By Gabriel Sanchez

In recent months, the crisis surrounding Florida coastlines and the Everglades has exploded into the national spotlight. Stories of algae filled waters, massive fish kills, and seagrass die off have haunted Floridians. Fortunately, scientists like Dr. Mark Butler, Elliot Hart, and Jack Butler are pioneering sponge studies that could have positive implications for restoring nearshore waters.

Currently, the inshore waters of the bay, near Marathon and Pigeon Key, are home to four nurseries, home to 4,000 sponges. Project coordinators plan to expand the project to 15,000 sponges. To accomplish this, the scientists have taken advantage of the sponge’s biology, using fragmentation, much like Mote Marine in the Lower Keys is using fragmentation processes to grow coral faster and stronger.

“Sponges act as nursery for stone crab, lobster, finfish, and provide shelter for these species,” said Elliot Hart, an ecologist with the Fish and Wildlife Commission (FWC). “These species aren’t the only ones who depend on sponges to thrive though. The interior the sponges are where species of sea worms, arthropods, and most importantly, snapping shrimp live.”

In addition to the FWC, the project includes input from the Florida Sea Grant, a university-based research foundation, and Old Dominion University of Virginia.

Hart said 30 to 40 percent of the sea floor surrounding the Florida Keys is hard bottom, comprised of mostly limestone with a thin layer of sand. These hard bottoms are typically home to several main species of sponges. With algae blooms and its subsequent effect on coastal waters, the sponges are dying. That’s significant because shellfish and finfish rely on the sponge habitat.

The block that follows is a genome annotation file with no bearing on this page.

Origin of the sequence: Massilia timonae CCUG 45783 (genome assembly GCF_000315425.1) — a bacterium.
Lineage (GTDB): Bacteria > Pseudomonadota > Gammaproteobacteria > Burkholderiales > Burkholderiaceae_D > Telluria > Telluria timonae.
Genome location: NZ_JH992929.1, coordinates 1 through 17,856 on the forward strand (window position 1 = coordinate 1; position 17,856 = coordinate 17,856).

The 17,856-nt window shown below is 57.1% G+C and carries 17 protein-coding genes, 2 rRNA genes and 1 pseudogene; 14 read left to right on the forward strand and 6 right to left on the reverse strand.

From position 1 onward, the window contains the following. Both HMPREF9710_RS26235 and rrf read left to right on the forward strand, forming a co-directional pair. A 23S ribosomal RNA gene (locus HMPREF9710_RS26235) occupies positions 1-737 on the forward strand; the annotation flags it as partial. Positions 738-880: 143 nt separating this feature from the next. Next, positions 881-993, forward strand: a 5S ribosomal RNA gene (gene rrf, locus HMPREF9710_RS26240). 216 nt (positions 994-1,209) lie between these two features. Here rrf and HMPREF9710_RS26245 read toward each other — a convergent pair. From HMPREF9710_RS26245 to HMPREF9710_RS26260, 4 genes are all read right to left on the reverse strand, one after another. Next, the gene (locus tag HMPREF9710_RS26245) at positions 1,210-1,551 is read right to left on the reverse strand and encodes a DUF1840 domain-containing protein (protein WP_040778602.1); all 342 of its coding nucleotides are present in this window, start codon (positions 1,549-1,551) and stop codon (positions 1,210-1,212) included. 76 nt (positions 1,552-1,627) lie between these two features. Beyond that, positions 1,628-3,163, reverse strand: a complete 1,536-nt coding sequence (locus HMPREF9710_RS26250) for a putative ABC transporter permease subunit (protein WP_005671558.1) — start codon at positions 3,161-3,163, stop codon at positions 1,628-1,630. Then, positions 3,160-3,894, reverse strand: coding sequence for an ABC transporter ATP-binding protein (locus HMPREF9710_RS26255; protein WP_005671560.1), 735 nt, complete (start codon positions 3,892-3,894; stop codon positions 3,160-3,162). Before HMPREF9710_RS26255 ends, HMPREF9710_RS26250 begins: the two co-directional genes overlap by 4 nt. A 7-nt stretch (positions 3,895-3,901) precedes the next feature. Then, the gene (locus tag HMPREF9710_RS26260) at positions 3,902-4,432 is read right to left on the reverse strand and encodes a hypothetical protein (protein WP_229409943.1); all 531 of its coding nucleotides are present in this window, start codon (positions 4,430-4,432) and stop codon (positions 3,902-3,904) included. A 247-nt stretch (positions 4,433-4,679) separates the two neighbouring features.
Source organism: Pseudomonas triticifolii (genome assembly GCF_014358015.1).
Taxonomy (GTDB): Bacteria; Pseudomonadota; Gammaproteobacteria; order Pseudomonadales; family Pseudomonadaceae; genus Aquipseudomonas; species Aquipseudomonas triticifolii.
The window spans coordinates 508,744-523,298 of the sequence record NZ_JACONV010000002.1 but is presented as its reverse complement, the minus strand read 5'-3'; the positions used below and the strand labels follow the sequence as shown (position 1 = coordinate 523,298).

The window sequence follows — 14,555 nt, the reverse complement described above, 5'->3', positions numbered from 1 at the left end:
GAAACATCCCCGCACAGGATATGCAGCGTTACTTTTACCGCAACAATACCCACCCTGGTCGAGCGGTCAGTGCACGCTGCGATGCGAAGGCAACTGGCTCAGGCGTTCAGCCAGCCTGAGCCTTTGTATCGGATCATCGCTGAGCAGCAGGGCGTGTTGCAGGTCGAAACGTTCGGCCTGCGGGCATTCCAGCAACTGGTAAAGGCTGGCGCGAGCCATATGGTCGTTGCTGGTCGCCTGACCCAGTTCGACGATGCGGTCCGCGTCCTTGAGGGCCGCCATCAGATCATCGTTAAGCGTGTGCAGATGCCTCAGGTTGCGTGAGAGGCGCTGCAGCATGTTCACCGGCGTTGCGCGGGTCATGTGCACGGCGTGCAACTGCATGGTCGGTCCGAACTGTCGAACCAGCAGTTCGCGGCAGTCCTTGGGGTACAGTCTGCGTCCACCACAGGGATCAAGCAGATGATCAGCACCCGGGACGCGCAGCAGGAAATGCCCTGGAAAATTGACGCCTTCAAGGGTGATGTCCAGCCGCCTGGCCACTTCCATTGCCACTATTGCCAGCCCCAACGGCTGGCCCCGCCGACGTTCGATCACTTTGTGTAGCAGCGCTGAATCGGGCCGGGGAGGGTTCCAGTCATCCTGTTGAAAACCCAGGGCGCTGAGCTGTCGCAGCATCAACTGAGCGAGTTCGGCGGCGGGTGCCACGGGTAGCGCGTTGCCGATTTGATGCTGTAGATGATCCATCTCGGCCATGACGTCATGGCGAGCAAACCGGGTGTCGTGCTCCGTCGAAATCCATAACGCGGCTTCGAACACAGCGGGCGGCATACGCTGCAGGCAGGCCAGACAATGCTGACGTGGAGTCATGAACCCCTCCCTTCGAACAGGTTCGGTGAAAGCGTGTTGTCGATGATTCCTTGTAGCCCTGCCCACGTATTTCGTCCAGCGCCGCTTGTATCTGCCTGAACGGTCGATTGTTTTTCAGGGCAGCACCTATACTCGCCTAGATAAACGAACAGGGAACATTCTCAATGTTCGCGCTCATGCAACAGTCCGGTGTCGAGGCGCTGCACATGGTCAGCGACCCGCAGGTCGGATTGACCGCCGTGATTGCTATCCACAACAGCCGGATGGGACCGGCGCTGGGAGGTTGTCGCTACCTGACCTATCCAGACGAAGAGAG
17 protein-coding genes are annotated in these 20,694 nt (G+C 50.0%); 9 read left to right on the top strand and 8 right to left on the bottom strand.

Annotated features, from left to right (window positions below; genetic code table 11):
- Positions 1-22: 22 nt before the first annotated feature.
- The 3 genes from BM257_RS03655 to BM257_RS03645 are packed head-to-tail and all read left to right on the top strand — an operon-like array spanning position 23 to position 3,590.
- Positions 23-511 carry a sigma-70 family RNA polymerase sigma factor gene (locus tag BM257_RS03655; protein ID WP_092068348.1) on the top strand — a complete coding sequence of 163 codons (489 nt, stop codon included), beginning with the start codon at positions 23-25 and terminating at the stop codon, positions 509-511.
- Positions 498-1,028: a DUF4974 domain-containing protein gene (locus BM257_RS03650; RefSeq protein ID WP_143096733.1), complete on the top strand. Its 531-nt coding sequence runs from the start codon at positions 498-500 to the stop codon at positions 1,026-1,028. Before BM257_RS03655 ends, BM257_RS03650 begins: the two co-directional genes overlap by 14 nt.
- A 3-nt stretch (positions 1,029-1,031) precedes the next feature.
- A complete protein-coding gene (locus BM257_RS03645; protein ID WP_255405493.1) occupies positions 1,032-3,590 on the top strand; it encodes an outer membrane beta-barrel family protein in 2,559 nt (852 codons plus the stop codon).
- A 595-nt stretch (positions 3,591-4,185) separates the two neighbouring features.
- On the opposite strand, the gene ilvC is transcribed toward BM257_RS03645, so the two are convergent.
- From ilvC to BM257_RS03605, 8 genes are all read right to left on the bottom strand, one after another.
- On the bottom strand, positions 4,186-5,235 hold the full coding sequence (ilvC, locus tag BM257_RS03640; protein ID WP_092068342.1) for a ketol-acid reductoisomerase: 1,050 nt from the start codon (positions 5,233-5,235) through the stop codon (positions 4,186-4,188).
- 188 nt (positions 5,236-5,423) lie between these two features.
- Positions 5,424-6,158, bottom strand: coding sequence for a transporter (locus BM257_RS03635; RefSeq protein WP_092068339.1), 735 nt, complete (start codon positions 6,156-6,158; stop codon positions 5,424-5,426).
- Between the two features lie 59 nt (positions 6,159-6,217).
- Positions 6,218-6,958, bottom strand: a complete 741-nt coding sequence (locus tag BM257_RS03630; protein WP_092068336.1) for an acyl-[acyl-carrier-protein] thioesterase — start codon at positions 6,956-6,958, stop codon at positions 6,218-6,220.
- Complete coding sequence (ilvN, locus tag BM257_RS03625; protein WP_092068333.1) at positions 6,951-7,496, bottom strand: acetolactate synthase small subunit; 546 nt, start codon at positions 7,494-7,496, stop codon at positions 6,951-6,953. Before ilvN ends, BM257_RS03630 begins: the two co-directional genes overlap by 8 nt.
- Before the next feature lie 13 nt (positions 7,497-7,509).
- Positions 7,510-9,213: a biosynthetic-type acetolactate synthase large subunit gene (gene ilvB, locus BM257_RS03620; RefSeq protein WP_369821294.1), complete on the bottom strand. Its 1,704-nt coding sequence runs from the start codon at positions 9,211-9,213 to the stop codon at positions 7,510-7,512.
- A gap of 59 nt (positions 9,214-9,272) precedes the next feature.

One of the Key players in the sponge habitat are the snapping shrimp. No bigger than grains of rice, the shrimp have sophisticated social systems, complete with a queen and working shrimp. The shrimp emit a sound that scientists believe sends a signal to other species about the health of the habitat.

“If you’ve ever been in the water and heard crackling or barely audible clicking sounds, those could be snapping shrimp you are hearing,” said Hart.

Many of the concepts and their pilot studies were pioneered by Dr. Mark Butler professor of Department of Biological Sciences of Old Dominion University in Norfolk, Virginia. Dr. Butler developed techniques for studying sponge fragmentation that FWCC ecologists currently employ. He’s scheduled to visit the Keys and continue his research this month.

Jack Butler, of FWCC, studied ecological sciences under Dr. Mark Butler at Old Dominion University and, six years later, finds himself continuing research on the topic. “In 2010, Dr. Butler started the first feasibility studies with three species commonly found in the bay. Florida Sea Grant is coordinating volunteers to get locals involved,” said Butler. Butler said he looks forward to his former professor, turned colleague, visiting and continuing research.

The process of fragmentation may sound easy enough: cut the sponges into pieces, zip tie them to a brick, and implant them in favorable conditions. However, the number of cuts, the angle of the cuts, and water temperature have all been determined to play a role in the regeneration process, Hart said.

Studies conducted this month will include placing in two locations of a running water system. At one end, levels of chlorophyll and cyanobacteria will measured in the Bay; further downstream, levels will be measured again.

“We’re also looking to see what the optimal density of sponges is to best supplement natural recruitment. Having healthy sponges ready in the nurseries can benefit areas needing it after algae blooms like we’ve recently seen,” said Hart.


What’s that sound?

Snorkelers and divers often hear a crackling or barely audible clicking. The sound, scientists say, is produced by snapping shrimp found in sponge habitats.  



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